An elegant young man


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Story image

An Elegant Young Man

UWS Doctoral Candidate Luke Carman was recently awarded Best Young Australian Novelist for 2014 by the Sydney Morning Herald for his debut novel, An Elegant Young Man.

The book was also shortlisted for the Australian Literature Society Gold Medal.

The book is a collection of monologues and stories set in Western Sydney. You can find an excerpt below and read more on the Sydney Morning Herald website (opens in a new window) and the UWS News Centre webpage (opens in a new window).

For more information and to buy the book, please visit the Giramondo Publishing website (opens in a new window).

Before he had a stroke, before he went bald and died, Ginsberg saw the best minds of his generation starving naked and hysterical. I didn’t see that exactly. I wandered around Penrith Plaza eating kebabs and reading On the Road and calling the world an ecstatic masterpiece until I learned that the world moves from order to disorder just like black holes and middle-class families.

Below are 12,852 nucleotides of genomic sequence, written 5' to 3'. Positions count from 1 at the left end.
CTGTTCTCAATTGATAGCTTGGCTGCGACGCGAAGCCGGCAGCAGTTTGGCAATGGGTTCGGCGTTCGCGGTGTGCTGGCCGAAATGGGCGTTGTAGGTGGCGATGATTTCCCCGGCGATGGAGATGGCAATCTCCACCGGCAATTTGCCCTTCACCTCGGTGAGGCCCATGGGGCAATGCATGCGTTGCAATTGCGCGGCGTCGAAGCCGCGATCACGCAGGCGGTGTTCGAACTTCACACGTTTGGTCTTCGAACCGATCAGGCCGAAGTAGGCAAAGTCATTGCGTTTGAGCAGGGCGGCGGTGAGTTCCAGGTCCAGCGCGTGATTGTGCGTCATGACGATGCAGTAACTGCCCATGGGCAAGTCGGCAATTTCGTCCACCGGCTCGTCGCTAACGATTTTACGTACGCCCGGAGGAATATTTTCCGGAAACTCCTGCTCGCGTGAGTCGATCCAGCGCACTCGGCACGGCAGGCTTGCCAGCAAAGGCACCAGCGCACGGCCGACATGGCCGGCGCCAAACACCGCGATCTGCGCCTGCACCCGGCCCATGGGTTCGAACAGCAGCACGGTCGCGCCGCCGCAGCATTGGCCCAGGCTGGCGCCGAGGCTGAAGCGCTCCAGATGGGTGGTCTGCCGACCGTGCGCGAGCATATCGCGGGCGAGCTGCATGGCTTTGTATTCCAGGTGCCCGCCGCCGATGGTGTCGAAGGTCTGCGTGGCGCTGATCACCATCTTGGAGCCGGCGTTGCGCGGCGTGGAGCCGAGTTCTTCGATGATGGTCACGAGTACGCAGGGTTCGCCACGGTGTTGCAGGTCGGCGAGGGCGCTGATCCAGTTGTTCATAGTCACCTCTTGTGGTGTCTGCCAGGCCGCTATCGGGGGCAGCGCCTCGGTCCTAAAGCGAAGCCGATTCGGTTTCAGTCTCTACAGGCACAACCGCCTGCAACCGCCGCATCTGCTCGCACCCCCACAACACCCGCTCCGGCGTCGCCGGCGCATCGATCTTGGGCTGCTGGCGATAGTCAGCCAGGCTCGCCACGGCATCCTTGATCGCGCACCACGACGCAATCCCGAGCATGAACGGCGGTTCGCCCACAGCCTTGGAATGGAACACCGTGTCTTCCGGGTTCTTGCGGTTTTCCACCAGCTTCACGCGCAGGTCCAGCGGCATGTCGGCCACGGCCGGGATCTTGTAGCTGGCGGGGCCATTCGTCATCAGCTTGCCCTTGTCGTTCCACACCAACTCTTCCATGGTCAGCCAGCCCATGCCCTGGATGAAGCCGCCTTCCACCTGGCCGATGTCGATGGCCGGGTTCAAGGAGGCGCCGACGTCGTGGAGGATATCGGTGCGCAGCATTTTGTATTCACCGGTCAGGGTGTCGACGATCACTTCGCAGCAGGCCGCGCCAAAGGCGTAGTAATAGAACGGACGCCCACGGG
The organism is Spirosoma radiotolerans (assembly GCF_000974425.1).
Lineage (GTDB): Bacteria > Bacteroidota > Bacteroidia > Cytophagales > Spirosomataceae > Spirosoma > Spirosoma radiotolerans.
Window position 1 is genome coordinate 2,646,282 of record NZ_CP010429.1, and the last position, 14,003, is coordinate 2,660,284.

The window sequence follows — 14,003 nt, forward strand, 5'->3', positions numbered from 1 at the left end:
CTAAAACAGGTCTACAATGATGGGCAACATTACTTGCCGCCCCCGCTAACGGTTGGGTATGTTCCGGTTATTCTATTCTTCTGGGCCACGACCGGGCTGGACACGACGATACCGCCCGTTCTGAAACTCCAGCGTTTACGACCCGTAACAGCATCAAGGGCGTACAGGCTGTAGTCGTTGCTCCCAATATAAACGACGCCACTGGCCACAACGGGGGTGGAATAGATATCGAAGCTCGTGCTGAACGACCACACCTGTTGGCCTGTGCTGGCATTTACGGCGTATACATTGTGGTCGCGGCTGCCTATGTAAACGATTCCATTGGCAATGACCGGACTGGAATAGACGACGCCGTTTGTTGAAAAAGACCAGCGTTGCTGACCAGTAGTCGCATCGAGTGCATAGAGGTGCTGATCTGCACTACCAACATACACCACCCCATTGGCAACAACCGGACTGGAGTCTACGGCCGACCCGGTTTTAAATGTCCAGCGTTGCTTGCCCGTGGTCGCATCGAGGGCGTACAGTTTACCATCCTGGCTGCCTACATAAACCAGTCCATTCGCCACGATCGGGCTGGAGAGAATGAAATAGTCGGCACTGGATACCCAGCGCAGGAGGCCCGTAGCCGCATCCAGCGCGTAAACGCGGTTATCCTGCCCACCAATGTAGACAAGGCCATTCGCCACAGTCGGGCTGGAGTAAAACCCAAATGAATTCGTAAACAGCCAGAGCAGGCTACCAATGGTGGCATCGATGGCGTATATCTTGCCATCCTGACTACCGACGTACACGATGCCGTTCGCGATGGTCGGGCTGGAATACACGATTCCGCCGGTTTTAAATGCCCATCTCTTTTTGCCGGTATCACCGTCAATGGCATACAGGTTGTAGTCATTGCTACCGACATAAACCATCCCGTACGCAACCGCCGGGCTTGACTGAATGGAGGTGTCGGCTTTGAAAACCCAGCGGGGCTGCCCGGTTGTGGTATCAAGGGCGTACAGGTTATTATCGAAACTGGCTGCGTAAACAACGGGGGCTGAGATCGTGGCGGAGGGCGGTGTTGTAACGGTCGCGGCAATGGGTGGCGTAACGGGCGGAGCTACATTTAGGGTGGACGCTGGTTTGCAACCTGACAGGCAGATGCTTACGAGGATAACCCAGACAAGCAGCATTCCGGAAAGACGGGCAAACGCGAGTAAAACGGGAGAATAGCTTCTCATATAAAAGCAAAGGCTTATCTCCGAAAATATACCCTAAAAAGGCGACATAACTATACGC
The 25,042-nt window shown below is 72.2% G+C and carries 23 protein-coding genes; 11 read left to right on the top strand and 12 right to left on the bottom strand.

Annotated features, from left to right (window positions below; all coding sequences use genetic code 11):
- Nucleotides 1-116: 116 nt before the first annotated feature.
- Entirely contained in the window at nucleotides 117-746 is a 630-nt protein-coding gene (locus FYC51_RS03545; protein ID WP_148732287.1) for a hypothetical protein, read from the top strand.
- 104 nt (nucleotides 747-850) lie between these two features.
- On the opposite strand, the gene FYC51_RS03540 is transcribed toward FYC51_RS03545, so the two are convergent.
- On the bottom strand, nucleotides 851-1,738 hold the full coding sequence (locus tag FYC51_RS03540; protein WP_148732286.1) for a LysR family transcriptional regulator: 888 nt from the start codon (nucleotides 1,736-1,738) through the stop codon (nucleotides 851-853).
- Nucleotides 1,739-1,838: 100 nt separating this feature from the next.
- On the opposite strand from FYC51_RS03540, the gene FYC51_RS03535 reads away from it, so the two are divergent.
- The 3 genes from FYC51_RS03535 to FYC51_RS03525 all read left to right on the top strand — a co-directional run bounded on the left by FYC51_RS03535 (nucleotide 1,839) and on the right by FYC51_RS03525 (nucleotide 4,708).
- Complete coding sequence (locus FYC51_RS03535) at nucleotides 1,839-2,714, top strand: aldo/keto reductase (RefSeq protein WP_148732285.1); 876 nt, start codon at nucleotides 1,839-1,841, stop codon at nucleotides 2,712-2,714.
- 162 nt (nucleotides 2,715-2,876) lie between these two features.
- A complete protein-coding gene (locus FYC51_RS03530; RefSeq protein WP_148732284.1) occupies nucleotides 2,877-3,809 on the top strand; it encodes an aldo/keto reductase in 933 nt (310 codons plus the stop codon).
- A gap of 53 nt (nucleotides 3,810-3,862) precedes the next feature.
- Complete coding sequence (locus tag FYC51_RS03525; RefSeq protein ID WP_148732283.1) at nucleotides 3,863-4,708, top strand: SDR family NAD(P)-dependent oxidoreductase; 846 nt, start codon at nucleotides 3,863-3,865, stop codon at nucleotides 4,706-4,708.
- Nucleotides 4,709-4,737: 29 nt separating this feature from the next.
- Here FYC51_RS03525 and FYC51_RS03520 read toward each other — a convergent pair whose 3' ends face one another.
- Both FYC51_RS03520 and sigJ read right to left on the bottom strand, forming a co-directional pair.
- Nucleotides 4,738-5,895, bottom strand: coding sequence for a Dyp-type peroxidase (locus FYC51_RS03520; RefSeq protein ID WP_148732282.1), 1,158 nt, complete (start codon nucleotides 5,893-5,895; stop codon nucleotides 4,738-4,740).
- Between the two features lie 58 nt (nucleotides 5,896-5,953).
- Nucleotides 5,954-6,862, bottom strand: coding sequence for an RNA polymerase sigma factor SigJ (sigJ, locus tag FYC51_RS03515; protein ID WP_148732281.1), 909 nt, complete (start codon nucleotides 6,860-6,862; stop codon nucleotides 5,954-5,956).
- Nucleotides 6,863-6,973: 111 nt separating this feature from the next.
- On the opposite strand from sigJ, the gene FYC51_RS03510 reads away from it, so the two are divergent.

Then I ran into my old comrade Arnold Augustine at Sydenham station.

Arnold leapt when he saw me and said, ‘Hey I haven’t seen you since high school bro, remember me? You used to say I was a halo-headed hipster? Remember all the crazy things we did bro? Man I’m glad I’ve run into you, y’know, because I’m writing a series of informational diaries called “the bio-energetic properties of shit and permaculture emergencies” and it’s all about you and me!’

I said, ‘Arnold,’ and I looked up at his sweet Fijian face and I said ‘Listen man, I remember. I haven’t seen you since high school, but I remember everything. I remember when I told you that you were a wunderkind, a roman candle burning mad and hysterical and that I wanted you to go on smoking into the long Australian night. Well, you need to know Arnold that I’ve been to university now, spoken to the professors and read A Thousand Plateaus and all the Cultural Studies Reviews – every issue, every page – and let me say man: I was wrong! I need you to know that I’m sorry, but I was wrong.’

Arnold frowned at me and he went to speak but I continued.

‘All Kerouac ever did was teach boys that drinking wine and tapping keys is poetry-making and it shits me to tears because you don’t realise that Australia, the country that you’re supposed to be from, doesn’t have any-damn-thing to do with Kerouac and even though you’re a Fijian immigrant, and that gives you cultural immunity from everything I’m saying, until you drop the Aussie accent and revisit your own cultural heritage, well, I’m sorry but I have to go.’ And I leapt down the Sydenham station steps two by two.